Getting stuff right on your website is like cooking a perfect soft boiled egg. It’s easier to screw it up than get it right, and even the experienced cooks fail at times.
Indeed, the list of things that can go wrong on your website is endless (and growing with every latest web design trend).
Below, you’ll find five examples of bad web design that hides important information from your website visitors.
Are you making the same mistakes?
5 examples of bad web design that hides important info from your prospects
…and how to “unhide” it to keep your visitors on the page longer, maintain the conversation flow and make your arguments more persuasive.
#1 Slider / carousel
“But I really like how my slider looks!”, wrote my client to me after I told him to kill his header carousel in my website review.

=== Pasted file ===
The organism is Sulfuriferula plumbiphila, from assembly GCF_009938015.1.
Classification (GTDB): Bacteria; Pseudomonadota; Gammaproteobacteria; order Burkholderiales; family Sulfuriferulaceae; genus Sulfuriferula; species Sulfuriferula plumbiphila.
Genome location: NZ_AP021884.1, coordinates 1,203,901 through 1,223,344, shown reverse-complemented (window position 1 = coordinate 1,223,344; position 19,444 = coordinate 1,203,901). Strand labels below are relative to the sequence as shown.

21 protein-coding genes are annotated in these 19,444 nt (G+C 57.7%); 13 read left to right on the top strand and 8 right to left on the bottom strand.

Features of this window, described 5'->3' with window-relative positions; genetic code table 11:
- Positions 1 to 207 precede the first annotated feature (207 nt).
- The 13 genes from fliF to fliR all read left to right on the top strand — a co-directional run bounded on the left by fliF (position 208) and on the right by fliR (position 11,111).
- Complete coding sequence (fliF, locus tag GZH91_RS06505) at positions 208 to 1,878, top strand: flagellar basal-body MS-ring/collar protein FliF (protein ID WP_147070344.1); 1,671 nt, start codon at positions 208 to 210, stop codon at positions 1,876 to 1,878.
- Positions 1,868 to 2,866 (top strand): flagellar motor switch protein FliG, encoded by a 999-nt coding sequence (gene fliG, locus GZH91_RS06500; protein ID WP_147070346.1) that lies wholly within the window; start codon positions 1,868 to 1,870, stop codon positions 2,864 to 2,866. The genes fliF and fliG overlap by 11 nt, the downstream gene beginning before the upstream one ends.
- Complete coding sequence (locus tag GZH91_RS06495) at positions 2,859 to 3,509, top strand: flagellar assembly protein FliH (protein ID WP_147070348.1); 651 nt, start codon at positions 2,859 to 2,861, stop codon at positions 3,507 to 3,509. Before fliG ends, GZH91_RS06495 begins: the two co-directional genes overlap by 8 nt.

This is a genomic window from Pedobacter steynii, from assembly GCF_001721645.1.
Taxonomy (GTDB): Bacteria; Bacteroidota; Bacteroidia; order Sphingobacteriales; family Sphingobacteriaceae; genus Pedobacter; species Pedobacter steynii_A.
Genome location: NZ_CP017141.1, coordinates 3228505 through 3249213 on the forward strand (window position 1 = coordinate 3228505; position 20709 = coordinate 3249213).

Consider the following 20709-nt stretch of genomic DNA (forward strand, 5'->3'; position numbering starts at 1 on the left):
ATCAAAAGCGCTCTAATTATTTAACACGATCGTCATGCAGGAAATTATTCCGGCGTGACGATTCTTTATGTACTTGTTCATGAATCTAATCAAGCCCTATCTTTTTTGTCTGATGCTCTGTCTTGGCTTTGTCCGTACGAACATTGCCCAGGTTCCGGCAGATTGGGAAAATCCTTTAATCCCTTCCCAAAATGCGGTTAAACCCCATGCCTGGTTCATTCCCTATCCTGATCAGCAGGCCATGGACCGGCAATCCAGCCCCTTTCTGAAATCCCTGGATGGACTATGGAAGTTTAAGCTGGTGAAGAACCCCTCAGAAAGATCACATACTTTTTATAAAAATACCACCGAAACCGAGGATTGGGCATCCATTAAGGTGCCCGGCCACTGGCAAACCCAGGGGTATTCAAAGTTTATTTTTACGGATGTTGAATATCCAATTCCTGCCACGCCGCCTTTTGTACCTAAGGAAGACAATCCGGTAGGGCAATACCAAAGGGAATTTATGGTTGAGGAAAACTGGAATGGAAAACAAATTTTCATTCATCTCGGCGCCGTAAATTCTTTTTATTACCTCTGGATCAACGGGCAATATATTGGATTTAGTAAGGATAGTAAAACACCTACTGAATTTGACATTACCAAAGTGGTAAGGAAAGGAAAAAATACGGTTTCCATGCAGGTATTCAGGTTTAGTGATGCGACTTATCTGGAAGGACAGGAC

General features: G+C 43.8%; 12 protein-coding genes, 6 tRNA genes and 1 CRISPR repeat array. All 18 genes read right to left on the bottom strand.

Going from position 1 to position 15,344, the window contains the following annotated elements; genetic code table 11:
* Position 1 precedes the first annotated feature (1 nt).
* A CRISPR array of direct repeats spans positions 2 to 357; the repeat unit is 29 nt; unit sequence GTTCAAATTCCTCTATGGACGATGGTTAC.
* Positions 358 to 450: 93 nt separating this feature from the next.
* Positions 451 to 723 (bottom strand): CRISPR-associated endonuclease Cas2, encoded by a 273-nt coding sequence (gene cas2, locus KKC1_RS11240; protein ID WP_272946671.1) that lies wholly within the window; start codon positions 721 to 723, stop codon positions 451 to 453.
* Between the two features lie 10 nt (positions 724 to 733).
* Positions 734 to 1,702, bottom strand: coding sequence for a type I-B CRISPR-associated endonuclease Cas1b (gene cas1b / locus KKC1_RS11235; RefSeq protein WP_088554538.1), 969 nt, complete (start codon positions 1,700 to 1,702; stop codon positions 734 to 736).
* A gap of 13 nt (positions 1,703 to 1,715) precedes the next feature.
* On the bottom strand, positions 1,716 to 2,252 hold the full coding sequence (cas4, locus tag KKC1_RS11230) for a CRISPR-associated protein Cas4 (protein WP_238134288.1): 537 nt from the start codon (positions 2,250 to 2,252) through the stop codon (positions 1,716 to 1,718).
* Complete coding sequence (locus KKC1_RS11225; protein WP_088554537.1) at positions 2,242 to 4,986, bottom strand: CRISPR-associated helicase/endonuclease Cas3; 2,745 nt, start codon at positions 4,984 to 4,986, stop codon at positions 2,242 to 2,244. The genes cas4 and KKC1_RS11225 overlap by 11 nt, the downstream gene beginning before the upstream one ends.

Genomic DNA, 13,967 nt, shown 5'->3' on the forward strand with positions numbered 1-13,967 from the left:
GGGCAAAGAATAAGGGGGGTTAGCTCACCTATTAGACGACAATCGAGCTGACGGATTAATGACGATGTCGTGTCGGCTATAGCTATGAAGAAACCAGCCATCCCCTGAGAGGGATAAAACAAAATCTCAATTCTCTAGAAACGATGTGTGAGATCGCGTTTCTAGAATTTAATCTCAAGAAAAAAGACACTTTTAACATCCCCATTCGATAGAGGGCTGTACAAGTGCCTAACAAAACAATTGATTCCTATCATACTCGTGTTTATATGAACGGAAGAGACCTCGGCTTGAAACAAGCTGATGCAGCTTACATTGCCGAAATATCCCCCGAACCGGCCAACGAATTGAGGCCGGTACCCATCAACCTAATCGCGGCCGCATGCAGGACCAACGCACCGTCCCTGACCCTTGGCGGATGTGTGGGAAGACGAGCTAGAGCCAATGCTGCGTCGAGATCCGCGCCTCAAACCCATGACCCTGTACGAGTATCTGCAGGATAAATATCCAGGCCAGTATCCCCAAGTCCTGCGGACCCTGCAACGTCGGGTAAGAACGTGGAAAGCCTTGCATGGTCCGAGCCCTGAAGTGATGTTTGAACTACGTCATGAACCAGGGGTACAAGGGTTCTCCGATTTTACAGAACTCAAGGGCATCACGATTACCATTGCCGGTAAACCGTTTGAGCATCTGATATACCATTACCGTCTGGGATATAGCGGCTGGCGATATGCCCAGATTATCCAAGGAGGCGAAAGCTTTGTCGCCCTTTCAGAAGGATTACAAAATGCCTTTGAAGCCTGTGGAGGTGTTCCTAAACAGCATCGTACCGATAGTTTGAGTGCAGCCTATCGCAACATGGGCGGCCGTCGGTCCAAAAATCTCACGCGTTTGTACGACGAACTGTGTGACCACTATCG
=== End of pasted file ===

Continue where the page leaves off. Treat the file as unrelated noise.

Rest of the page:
I understand. I like how it looks, too, Brad. But that’s the only good thing about it.
Carousels aren’t effective in communicating important stuff (or getting people to click on them, for that matter). They rotate faster than your prospects are able to absorb the info.
Don’t believe me?
Click on the image below to slip into the shoes of your website visitors and see for yourself how much a carousel sucks if it’s not yours while reading about the results of different studies and A/B tests.
What to use instead of a carousel?
Substitute that nag with a static image and text.
And this time, you don’t have to worry whether your visitors will have time to read it before it changes to something else. So craft the best unique value proposition possible that will knock the socks of your prospects.